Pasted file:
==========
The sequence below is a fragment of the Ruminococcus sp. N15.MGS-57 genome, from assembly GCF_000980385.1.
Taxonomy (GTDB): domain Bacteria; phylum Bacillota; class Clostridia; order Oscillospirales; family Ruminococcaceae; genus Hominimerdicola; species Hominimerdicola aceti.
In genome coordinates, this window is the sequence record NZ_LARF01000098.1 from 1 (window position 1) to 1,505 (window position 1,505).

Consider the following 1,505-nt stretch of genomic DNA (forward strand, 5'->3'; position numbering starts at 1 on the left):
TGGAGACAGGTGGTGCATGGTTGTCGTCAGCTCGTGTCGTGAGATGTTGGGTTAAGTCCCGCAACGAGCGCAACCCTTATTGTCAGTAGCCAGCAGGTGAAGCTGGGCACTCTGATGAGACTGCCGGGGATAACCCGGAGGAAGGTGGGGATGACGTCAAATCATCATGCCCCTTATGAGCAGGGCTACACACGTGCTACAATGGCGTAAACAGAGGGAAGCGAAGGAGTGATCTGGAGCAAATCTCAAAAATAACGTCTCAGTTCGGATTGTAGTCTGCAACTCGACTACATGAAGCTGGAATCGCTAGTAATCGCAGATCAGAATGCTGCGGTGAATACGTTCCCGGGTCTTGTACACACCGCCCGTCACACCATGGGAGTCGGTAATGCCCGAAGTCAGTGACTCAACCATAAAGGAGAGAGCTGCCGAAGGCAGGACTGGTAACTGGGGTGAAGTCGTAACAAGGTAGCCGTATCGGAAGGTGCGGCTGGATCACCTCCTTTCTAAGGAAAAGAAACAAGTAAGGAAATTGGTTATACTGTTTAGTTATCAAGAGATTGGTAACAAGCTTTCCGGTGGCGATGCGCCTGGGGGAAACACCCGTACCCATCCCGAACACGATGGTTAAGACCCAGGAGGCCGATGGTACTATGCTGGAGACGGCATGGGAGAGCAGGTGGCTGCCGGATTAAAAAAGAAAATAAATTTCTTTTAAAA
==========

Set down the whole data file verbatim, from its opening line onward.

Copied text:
The sequence below is a fragment of the Ruminococcus sp. N15.MGS-57 genome, from assembly GCF_000980385.1.
Taxonomy (GTDB): domain Bacteria; phylum Bacillota; class Clostridia; order Oscillospirales; family Ruminococcaceae; genus Hominimerdicola; species Hominimerdicola aceti.
In genome coordinates, this window is the sequence record NZ_LARF01000098.1 from 1 (window position 1) to 1,505 (window position 1,505).

Consider the following 1,505-nt stretch of genomic DNA (forward strand, 5'->3'; position numbering starts at 1 on the left):
TGGAGACAGGTGGTGCATGGTTGTCGTCAGCTCGTGTCGTGAGATGTTGGGTTAAGTCCCGCAACGAGCGCAACCCTTATTGTCAGTAGCCAGCAGGTGAAGCTGGGCACTCTGATGAGACTGCCGGGGATAACCCGGAGGAAGGTGGGGATGACGTCAAATCATCATGCCCCTTATGAGCAGGGCTACACACGTGCTACAATGGCGTAAACAGAGGGAAGCGAAGGAGTGATCTGGAGCAAATCTCAAAAATAACGTCTCAGTTCGGATTGTAGTCTGCAACTCGACTACATGAAGCTGGAATCGCTAGTAATCGCAGATCAGAATGCTGCGGTGAATACGTTCCCGGGTCTTGTACACACCGCCCGTCACACCATGGGAGTCGGTAATGCCCGAAGTCAGTGACTCAACCATAAAGGAGAGAGCTGCCGAAGGCAGGACTGGTAACTGGGGTGAAGTCGTAACAAGGTAGCCGTATCGGAAGGTGCGGCTGGATCACCTCCTTTCTAAGGAAAAGAAACAAGTAAGGAAATTGGTTATACTGTTTAGTTATCAAGAGATTGGTAACAAGCTTTCCGGTGGCGATGCGCCTGGGGGAAACACCCGTACCCATCCCGAACACGATGGTTAAGACCCAGGAGGCCGATGGTACTATGCTGGAGACGGCATGGGAGAGCAGGTGGCTGCCGGATTAAAAAAGAAAATAAATTTCTTTTAAAA